Gsender Z Height Issue

Not sure what is wrong, I just want to document this issue.

Machine seems to revert to a predetermined Z-height no matter where I zero it to initially. It is also not adhering to my CAM heights (traverse height) As it basically decides to traverse at zero.
Let’s say I move to the top of the Z travel, zero all, then start my job.
The machine travels to about -55-60mm.
Same story when I start at the low travel, it moves up to an unwanted position.
I set the WCS in Fusion360 to match Gsender.

I reset the controller to factory settings.

Please help.

I dropped and broke my crystal ball.

Can you tell us indicate what machine and version of gSender that you are using?

Also, explain how you are setting your bit to Z-zero.


I have the 30x30Longmill MK2. Using Fusion 360,

I set my z-zero with the Autozero touchplate, but have since tested with the Z-zero button on Gsender. Both methods results in the same unwanted movement.

What post processor?
Are you using G28?

I am using the Fusion 360 post processor function.

I am not sure what G28 is exactly. but have the WCS set to G54 on both the post processor and Gsender.

You choose a post processor when you generate your gcode. What post processor are you choosing?
When you post process, there is an option for “safe retracts”… What is yours set to?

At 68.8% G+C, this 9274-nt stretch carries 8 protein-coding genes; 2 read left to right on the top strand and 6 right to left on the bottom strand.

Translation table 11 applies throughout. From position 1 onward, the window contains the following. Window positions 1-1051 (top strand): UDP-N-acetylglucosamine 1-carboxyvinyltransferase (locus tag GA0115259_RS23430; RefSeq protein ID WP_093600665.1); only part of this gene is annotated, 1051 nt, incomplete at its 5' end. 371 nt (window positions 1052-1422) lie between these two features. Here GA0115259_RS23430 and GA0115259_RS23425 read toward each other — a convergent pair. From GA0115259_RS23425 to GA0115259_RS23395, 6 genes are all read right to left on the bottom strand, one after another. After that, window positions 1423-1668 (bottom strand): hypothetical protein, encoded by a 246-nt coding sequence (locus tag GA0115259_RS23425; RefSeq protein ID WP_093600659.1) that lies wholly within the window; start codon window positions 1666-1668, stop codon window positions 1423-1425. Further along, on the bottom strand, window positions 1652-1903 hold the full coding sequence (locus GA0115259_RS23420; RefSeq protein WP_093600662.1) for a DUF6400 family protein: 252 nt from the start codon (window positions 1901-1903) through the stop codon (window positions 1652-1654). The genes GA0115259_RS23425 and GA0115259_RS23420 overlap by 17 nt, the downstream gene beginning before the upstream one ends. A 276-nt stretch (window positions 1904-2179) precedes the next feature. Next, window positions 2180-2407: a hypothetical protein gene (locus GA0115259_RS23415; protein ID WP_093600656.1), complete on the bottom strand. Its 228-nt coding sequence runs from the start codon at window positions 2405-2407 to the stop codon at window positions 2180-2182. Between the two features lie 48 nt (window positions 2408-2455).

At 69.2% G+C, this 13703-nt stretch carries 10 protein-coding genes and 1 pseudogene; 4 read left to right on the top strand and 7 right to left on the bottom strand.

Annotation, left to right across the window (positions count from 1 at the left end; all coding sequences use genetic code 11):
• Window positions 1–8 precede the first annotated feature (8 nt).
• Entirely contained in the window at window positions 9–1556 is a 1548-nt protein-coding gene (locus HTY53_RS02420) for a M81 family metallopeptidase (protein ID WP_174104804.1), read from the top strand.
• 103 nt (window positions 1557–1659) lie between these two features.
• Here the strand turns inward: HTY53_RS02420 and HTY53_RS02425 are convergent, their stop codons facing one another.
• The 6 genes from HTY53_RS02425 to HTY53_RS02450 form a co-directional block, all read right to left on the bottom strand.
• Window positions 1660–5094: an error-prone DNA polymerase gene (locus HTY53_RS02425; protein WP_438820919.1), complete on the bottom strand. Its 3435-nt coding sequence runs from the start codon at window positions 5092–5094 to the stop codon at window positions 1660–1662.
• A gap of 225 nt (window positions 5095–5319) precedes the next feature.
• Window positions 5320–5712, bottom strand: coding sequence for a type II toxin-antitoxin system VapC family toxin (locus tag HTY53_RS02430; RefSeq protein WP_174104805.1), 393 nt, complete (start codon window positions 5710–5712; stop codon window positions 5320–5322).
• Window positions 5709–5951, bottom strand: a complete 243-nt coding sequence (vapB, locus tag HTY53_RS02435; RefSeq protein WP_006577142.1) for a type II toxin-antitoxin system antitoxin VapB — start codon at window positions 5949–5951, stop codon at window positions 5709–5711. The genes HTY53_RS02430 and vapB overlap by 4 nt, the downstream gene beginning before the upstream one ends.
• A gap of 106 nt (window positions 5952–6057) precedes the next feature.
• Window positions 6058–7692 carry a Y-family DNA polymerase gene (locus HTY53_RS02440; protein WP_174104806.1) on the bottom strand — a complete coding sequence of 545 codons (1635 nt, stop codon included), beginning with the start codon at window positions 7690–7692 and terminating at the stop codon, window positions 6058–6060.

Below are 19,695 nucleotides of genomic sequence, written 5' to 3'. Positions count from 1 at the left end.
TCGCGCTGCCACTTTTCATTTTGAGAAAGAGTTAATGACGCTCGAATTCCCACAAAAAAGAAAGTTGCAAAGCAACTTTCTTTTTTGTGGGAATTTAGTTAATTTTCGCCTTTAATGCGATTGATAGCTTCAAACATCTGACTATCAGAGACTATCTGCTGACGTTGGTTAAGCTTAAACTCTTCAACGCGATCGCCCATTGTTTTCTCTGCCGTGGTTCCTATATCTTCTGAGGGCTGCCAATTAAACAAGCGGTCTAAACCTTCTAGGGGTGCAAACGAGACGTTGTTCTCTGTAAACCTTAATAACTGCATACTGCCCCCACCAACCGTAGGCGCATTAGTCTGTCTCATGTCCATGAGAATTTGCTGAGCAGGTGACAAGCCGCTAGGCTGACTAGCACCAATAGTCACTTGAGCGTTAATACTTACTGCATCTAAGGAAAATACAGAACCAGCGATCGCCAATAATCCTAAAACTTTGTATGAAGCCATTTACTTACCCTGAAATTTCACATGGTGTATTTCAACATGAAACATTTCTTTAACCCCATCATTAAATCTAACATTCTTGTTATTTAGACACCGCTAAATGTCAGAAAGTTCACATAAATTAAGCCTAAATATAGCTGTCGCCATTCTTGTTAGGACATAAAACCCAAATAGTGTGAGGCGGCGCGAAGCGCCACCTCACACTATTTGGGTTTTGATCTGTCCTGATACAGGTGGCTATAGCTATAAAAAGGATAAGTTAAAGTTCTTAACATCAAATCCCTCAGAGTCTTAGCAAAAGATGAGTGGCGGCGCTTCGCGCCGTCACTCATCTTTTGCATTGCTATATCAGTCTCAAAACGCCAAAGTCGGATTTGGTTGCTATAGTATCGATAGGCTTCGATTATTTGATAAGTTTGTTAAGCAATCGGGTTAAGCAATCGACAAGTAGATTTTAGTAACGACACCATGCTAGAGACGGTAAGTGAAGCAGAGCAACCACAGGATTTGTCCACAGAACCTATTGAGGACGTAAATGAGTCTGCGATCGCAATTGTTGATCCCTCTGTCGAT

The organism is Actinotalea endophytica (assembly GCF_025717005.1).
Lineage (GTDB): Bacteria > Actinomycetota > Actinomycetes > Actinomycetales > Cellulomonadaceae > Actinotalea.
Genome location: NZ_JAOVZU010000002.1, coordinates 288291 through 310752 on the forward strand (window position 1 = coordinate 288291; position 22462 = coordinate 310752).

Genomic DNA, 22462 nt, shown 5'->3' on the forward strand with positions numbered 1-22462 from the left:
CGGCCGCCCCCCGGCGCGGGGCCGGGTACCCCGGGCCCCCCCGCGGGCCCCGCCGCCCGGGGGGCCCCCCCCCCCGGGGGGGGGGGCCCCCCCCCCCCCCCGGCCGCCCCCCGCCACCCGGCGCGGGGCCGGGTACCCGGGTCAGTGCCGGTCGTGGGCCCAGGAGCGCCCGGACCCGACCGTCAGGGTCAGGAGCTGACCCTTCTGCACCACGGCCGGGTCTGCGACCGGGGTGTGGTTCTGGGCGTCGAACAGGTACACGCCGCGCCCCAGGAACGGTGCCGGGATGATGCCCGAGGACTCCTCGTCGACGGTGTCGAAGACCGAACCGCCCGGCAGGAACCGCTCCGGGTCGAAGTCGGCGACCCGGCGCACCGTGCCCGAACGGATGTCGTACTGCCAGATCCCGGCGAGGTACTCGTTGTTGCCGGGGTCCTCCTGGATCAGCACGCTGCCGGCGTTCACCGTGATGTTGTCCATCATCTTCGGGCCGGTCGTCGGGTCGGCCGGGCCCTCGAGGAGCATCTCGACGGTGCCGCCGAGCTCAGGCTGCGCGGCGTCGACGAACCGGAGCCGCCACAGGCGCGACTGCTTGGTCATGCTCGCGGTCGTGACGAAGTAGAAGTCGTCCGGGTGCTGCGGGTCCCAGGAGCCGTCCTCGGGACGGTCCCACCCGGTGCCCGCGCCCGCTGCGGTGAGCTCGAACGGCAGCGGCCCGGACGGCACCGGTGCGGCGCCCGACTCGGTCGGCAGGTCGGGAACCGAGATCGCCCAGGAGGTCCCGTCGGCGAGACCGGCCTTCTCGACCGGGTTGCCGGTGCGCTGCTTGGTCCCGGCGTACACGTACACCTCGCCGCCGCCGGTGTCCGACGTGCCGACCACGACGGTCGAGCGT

Changed safe retract to the clearance height set in the toolpath. I have that height set to 10mm above the stock height.
This does stop the z-axis rezeroing behaviour, but it not affect the tool path.

The tool stays at zero when moving to its cutting toolpath.

I also changed the GSENDER safe height to 10 mm with no change to the toolpath.

So it moves XY before Z?

That GRBL post needs some work. Looks like the same issue here. Use my post processor instead.

Wow, thank you for being so helpful. I want to learn more. On who does the issue lie?

Purely Fusion360 or Gsender?

What do recommend I use to learn about G-code.

In this case, neither. Whoever wrote the post processor.
My post processor is linked in that other thread. It should take care of the issue.
Gcode is pretty simple, essentially just XYZ motions with a few other commands splattered in.
Post processors take the CAM program’s generated toolpaths and translate them into gcode for your machine. Fusion post processors are written in JavaScript, but none of it is all that well documented.